797 F2d 881 Skagerberg v. State of Oklahoma
797 F.2d 881
5 Fed.R.Serv.3d 1119
Robert SKAGERBERG, Petitioner-Appellant,
STATE OF OKLAHOMA, Respondent-Appellee.
United States Court of Appeals,
July 25, 1986.
Robert Skagerberg, pro se.
Before McKAY, SETH, and TACHA, Circuit Judges.
In accordance with 10th Cir.R. 9(e) and Fed.R.App.P. 34(a), this appeal came on for consideration on the briefs and record on appeal.
This is an appeal from an order of the United States District Court for the Western District of Oklahoma denying petitioner a writ of habeas corpus pursuant to 28 U.S.C. Sec. 2254 for failure to exhaust his claims. We conclude we lack jurisdiction to consider this appeal.
The district court entered its order denying Sec. 2254 relief on January 8, 1986. On January 15, 1986, petitioner filed a single document which he denominated as a "Motion for Rule 60 Relief, or Appeal." In one order, the district court denied relief, acknowledged the notice of appeal, denied leave to appeal in forma pauperis, and granted a certificate of probable cause.
This case presents the problem of how to construe a combined motion for reconsideration and a notice of appeal. This problem frequently recurs in pro se actions. In order to resolve the confusion created by this combination document we grant leave to proceed on appeal in forma pauperis and address the issue of how we must construe the combination document under the standards set forth in Fed.R.App.P. 4(a).
Fed.R.App.P. 4(a)(1) requires a party to file a notice of appeal within thirty days of the entry of judgment. Fed.R.App.P. 4(a)(4) further provides that "if a timely motion ... is filed in the district court under [Fed.R.Civ.P.] 50(b) ..., 52(b) ..., or 59 ... the time for appeal ... shall run from the entry of the order granting or denying ... such motion." A notice of appeal filed before the disposition of any of the above motions shall have no effect, and a new notice of appeal must be filed within the prescribed time measured from the entry of the order disposing of the motion. Id.
Although petitioner stated in his alternative motion/notice of appeal document that he sought Rule 60 relief, petitioner's characterization is not controlling. Rather, regardless of how it is characterized, a post-judgment motion made within ten days of the entry of judgment that questions the correctness of a judgment is properly construed as a motion to alter or amend judgment under Fed.R.Civ.P. 59(e). Venable v. Haislip, 721 F.2d 297, 299 (10th Cir.1983); Miller v. Leavenworth-Jefferson Electric Cooperative, Inc., 653 F.2d 1378, 1380 (10th Cir.1981); Harcon Barge Co. v. D & G Boat Rentals, Inc., 784 F.2d 665, 668 (5th Cir.1986). Petitioner's motion/notice of appeal, which was served within ten days of the district court's denial of the Sec. 2254 petition for a writ of habeas corpus, questioned the correctness of the district court's dismissal of his action. Consequently, petitioner's mischaracterized motion for Rule 60 relief should have been construed as a timely Rule 59(e) motion. Venable, 721 F.2d at 299.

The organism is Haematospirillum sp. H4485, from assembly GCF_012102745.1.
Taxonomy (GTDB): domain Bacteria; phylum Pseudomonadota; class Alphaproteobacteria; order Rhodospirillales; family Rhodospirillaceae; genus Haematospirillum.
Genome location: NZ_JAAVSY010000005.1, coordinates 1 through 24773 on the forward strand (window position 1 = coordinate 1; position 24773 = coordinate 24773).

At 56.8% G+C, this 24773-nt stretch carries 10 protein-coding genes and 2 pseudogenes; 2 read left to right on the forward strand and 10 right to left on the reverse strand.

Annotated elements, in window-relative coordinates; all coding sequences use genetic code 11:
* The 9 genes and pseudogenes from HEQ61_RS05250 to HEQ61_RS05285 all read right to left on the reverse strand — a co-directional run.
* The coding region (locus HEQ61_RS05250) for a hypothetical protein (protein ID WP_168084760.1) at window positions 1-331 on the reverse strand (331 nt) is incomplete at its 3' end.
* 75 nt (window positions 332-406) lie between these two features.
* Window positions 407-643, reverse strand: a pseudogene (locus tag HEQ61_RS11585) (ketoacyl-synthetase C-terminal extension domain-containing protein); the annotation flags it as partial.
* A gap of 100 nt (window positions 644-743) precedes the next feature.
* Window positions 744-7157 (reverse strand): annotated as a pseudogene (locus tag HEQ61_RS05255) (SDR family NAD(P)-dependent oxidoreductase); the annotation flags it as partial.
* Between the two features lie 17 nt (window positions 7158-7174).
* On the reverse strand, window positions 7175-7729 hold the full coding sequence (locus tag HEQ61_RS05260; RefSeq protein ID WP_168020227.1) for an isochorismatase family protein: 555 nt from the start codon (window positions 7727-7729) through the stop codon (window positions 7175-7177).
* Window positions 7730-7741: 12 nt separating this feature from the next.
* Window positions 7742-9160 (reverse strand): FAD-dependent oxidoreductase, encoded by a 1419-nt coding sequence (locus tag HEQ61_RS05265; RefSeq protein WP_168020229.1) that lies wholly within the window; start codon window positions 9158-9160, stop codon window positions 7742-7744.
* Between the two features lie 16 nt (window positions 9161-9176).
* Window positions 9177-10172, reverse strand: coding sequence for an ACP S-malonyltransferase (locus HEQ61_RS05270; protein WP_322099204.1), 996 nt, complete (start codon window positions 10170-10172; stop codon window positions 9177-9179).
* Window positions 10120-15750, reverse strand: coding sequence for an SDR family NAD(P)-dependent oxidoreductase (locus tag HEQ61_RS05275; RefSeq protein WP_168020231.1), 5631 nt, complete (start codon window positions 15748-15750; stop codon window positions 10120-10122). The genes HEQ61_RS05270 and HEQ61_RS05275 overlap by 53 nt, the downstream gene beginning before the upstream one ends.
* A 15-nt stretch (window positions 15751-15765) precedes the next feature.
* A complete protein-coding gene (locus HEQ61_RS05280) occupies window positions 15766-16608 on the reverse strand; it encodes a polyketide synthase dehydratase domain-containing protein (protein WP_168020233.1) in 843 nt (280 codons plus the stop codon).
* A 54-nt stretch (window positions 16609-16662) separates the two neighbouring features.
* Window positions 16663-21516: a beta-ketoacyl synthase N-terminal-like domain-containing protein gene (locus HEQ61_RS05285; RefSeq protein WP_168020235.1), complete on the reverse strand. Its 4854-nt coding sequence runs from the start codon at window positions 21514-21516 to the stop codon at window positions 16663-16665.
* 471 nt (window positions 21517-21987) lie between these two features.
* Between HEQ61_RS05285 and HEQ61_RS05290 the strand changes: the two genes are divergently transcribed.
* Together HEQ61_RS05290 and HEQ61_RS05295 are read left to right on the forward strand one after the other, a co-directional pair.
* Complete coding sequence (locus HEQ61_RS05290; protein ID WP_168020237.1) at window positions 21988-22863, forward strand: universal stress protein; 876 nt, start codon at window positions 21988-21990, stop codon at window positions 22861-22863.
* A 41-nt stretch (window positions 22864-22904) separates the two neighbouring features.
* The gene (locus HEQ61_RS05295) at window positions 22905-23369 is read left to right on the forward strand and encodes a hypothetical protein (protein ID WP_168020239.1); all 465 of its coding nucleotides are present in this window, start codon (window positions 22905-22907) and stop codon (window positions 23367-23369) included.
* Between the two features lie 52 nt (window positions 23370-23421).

Under Rule 4(a)(4), a timely Rule 59(e) motion tolls the time for filing a notice of appeal from a district court judgment. Clayton v. Douglas, 670 F.2d 143, 144 (10th Cir.), cert. denied, 457 U.S. 1109, 102 S.Ct. 2911, 73 L.Ed.2d 1319 (1982). A notice of appeal filed while a timely Rule 59(e) motion is pending is ineffective to confer jurisdiction on a court of appeals. Griggs v. Provident Consumer Discount Co., 459 U.S. 56, 61, 103 S.Ct. 400, 403, 74 L.Ed.2d 225 (1982). Likewise, a notice of appeal filed before a timely Rule 59(e) motion is also ineffective to confer jurisdiction. Id.
Accordingly, we conclude that when a timely Rule 59(e) motion and a notice of appeal are combined in one document the notice of appeal is premature and has no effect. See Portis v. Harris County, Texas, 632 F.2d 486 (5th Cir.1980) (Rule 59 motion and notice of appeal were filed in the same document). After receiving a ruling on the timely motion, the appellant is required to file a new notice of appeal in accordance with Fed.R.App.P. 4(a)(1).
In this case, the district court's judgment became final for appeal purposes only after the district court's disposition of the Rule 59(e) motion. Because petitioner failed to file a new notice of appeal after disposition of the Rule 59(e) motion, we do not have jurisdiction to consider this appeal. See Browder v. Director, Dept. of Corrections, 434 U.S. 257, 264, 98 S.Ct. 556, 560, 54 L.Ed.2d 521 (1978) (filing of a timely notice of appeal is mandatory and jurisdictional).
The appeal is DISMISSED.
The mandate shall issue forthwith.